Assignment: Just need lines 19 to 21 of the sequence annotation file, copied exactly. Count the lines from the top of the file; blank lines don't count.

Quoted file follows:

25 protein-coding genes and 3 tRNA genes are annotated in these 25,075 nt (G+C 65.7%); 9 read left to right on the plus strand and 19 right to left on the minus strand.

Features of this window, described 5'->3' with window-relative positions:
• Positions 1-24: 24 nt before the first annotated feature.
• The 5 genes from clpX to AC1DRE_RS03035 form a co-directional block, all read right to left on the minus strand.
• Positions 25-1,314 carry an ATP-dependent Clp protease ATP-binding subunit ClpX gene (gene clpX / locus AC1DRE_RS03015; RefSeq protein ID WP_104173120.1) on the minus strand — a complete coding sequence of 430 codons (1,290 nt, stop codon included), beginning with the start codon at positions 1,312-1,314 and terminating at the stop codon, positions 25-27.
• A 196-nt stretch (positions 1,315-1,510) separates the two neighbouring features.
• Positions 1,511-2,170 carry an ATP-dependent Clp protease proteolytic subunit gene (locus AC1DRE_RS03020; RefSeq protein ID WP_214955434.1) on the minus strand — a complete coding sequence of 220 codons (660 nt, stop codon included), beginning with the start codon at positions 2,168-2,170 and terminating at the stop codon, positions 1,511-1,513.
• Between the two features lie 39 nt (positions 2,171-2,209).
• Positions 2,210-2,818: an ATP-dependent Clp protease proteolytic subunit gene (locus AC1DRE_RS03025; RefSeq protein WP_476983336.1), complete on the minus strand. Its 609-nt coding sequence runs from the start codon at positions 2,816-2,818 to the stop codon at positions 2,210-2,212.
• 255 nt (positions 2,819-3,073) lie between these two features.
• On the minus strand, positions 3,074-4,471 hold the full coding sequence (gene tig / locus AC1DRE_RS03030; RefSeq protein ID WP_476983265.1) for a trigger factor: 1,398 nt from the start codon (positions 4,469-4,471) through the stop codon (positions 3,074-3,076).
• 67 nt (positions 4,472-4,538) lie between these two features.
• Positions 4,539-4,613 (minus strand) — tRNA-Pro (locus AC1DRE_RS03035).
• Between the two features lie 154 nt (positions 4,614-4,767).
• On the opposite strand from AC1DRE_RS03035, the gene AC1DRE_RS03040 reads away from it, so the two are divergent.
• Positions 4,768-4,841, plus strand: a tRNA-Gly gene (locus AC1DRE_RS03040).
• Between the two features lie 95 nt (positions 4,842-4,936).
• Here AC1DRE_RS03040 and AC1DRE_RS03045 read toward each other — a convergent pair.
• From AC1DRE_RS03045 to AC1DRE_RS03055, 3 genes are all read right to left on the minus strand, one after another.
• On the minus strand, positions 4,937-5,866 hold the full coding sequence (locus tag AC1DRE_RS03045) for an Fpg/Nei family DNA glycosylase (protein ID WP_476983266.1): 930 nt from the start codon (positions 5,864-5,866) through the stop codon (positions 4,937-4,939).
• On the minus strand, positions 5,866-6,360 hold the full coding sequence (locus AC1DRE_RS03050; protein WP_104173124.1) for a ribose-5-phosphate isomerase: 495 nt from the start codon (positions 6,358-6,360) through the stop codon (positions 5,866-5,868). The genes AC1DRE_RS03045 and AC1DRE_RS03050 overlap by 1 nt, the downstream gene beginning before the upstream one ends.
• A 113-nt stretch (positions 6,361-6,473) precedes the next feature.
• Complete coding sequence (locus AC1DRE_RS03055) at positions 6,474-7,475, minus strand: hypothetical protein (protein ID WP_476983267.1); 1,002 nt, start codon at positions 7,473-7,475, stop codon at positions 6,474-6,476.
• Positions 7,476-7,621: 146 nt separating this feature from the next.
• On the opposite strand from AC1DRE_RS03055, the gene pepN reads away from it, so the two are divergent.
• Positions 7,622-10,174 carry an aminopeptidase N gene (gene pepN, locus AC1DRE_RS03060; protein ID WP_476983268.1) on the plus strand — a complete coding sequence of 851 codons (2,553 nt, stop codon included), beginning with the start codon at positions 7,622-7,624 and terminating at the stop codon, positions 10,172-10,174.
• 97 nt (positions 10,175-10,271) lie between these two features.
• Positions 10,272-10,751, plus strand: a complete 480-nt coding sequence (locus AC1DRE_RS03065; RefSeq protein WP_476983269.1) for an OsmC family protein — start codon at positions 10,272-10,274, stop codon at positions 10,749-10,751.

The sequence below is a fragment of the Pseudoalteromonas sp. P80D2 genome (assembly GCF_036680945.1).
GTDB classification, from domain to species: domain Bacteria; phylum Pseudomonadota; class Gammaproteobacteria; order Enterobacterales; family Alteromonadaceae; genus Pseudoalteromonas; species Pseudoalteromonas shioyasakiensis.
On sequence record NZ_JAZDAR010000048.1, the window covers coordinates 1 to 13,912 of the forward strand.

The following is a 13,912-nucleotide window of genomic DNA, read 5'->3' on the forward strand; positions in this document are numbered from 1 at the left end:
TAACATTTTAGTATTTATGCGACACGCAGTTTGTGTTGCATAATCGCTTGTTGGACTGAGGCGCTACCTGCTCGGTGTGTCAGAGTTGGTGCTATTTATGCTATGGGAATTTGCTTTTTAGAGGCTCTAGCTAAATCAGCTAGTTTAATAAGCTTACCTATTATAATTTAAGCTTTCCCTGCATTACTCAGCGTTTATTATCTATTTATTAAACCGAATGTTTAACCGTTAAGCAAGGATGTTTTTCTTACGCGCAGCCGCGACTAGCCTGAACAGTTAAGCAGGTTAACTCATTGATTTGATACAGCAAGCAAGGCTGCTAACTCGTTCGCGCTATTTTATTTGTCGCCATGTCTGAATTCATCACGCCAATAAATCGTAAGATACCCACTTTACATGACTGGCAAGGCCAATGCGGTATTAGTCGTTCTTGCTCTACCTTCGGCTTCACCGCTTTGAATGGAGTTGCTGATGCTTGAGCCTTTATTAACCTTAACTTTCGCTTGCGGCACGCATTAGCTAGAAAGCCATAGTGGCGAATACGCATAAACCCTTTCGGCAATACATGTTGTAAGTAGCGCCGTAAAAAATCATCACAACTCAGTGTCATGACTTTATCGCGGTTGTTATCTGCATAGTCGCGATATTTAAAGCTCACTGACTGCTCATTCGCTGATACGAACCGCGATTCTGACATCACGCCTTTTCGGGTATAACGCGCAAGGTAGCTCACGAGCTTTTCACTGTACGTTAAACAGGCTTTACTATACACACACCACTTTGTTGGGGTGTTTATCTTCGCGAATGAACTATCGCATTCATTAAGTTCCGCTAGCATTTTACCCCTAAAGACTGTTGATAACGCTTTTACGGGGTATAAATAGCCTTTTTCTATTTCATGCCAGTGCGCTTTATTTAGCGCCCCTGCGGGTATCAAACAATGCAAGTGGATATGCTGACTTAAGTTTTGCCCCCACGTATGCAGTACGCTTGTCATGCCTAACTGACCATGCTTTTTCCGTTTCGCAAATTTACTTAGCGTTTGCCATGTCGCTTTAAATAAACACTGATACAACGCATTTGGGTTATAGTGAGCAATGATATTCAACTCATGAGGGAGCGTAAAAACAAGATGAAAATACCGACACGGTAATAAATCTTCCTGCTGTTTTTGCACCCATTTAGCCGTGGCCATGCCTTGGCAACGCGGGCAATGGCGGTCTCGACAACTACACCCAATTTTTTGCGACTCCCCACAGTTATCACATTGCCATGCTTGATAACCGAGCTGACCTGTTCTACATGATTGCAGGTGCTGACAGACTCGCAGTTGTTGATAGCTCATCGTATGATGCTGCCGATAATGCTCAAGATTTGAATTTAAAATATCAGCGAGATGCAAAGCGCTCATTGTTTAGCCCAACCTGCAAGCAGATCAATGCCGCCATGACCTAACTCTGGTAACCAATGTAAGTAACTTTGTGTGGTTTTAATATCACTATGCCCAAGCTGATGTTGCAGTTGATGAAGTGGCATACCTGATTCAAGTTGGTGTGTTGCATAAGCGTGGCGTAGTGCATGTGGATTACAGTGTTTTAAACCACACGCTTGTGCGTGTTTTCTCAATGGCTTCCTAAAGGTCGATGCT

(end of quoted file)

• From AC1DRE_RS03045 to AC1DRE_RS03055, 3 genes are all read right to left on the minus strand, one after another.
• On the minus strand, positions 4,937-5,866 hold the full coding sequence (locus tag AC1DRE_RS03045) for an Fpg/Nei family DNA glycosylase (protein ID WP_476983266.1): 930 nt from the start codon (positions 5,864-5,866) through the stop codon (positions 4,937-4,939).
• On the minus strand, positions 5,866-6,360 hold the full coding sequence (locus AC1DRE_RS03050; protein WP_104173124.1) for a ribose-5-phosphate isomerase: 495 nt from the start codon (positions 6,358-6,360) through the stop codon (positions 5,866-5,868). The genes AC1DRE_RS03045 and AC1DRE_RS03050 overlap by 1 nt, the downstream gene beginning before the upstream one ends.